Tuesday, 11 February 2014


For many years the Clarence Valley was not exactly seen as a hotspot for koalas. In fact many residents did not suspect we even had koalas in the Valley. In a landscape of sugar cane, cattle and sprawling rural development, koalas did not readily spring to mind.

A small but viable koala population was known around Ashby, for which the then Maclean Shire Council developed a plan of management to try to maintain it in perpetuity. But it seemed isolated. The previous Iluka colony was believed extinct, and only a few forestry workers and local landowners with eucalypts on their properties mentioned seeing an occasional koala.

With the introduction of the NSW Wildlife Atlas and the advent of WIRES into the Valley things began to change. At first WIRES' records were hazy - jottings in dog-eared notebooks with little information about where an animal was found. But as the significance of location became clearer so the importance of WIRES' records began to be noticed. No other group was able to collect so much data, about so many different species, in a short space of time, totally free of charge.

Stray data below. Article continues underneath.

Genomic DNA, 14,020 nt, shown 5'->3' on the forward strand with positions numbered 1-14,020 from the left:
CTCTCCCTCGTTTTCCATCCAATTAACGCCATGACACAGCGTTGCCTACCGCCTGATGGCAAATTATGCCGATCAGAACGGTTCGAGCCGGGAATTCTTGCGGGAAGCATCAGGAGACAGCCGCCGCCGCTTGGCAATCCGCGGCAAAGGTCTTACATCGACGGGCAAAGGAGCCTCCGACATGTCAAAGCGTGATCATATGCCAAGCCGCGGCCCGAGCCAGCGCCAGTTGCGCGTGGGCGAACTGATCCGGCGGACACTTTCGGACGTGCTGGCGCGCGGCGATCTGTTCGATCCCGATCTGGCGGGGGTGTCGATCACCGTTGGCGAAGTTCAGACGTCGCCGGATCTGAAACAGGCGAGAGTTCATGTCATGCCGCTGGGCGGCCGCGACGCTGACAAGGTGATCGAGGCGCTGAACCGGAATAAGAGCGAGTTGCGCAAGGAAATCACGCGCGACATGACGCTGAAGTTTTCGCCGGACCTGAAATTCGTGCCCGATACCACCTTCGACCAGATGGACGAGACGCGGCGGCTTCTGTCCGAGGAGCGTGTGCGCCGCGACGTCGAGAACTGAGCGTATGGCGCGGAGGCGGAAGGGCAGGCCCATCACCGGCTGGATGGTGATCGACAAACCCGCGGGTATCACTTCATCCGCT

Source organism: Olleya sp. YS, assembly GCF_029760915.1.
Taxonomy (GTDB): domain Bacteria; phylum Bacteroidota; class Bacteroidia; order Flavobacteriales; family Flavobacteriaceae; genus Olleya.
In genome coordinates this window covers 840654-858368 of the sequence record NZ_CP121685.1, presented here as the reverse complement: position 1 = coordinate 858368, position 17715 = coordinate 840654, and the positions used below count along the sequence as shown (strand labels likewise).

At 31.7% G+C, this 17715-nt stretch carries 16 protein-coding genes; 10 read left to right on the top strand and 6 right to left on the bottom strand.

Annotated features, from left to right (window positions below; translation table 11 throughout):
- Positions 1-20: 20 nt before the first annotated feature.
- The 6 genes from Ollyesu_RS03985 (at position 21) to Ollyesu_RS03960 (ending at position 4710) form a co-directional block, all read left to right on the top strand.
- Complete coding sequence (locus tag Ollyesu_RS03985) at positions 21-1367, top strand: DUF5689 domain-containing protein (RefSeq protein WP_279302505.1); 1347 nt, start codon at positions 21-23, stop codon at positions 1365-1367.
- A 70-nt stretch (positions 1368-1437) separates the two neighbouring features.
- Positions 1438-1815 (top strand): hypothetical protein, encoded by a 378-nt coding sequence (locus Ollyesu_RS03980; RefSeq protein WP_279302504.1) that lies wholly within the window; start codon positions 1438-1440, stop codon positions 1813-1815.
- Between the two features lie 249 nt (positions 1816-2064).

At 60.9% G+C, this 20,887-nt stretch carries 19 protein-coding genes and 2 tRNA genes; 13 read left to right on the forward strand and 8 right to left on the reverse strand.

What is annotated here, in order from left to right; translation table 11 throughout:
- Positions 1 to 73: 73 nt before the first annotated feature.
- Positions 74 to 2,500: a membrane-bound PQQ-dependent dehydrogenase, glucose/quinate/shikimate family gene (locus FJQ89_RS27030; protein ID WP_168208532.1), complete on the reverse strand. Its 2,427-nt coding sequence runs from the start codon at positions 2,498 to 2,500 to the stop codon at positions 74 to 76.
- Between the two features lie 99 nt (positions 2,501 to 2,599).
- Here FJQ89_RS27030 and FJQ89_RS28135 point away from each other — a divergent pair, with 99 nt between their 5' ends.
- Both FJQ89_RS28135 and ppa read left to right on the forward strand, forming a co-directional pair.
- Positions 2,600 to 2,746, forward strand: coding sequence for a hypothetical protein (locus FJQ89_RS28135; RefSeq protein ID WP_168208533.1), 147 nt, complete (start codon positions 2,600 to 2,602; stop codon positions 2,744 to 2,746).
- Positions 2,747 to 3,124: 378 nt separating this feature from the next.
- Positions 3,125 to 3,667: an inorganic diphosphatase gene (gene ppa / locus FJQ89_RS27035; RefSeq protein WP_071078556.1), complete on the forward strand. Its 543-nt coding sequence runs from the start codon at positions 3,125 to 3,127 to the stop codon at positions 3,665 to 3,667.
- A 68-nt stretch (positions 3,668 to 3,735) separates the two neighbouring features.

Due mainly to WIRES' records we now know koalas survive in scattered numbers along the rivers, creeks and tributaries in a rough crescent around the floodplains. We also know they still exist in Iluka, from where a small but regular inflow of records triggered another survey by ecologist Steve Phillips, whose ensuing report warned Council to tread carefully around Iluka because koalas were returning.

Now the Clarence Valley has been mapped as hosting two meta koala populations, Coffs Harbour/Guy Fawkes to the South and Clarence/Richmond to the north.

Clarence Valley WIRES will hold their next training course on 22-23 March. Anyone interested in rescuing and caring for native wildlife should book by the hotline 6643 4055

Patricia Edwards

Young koala in care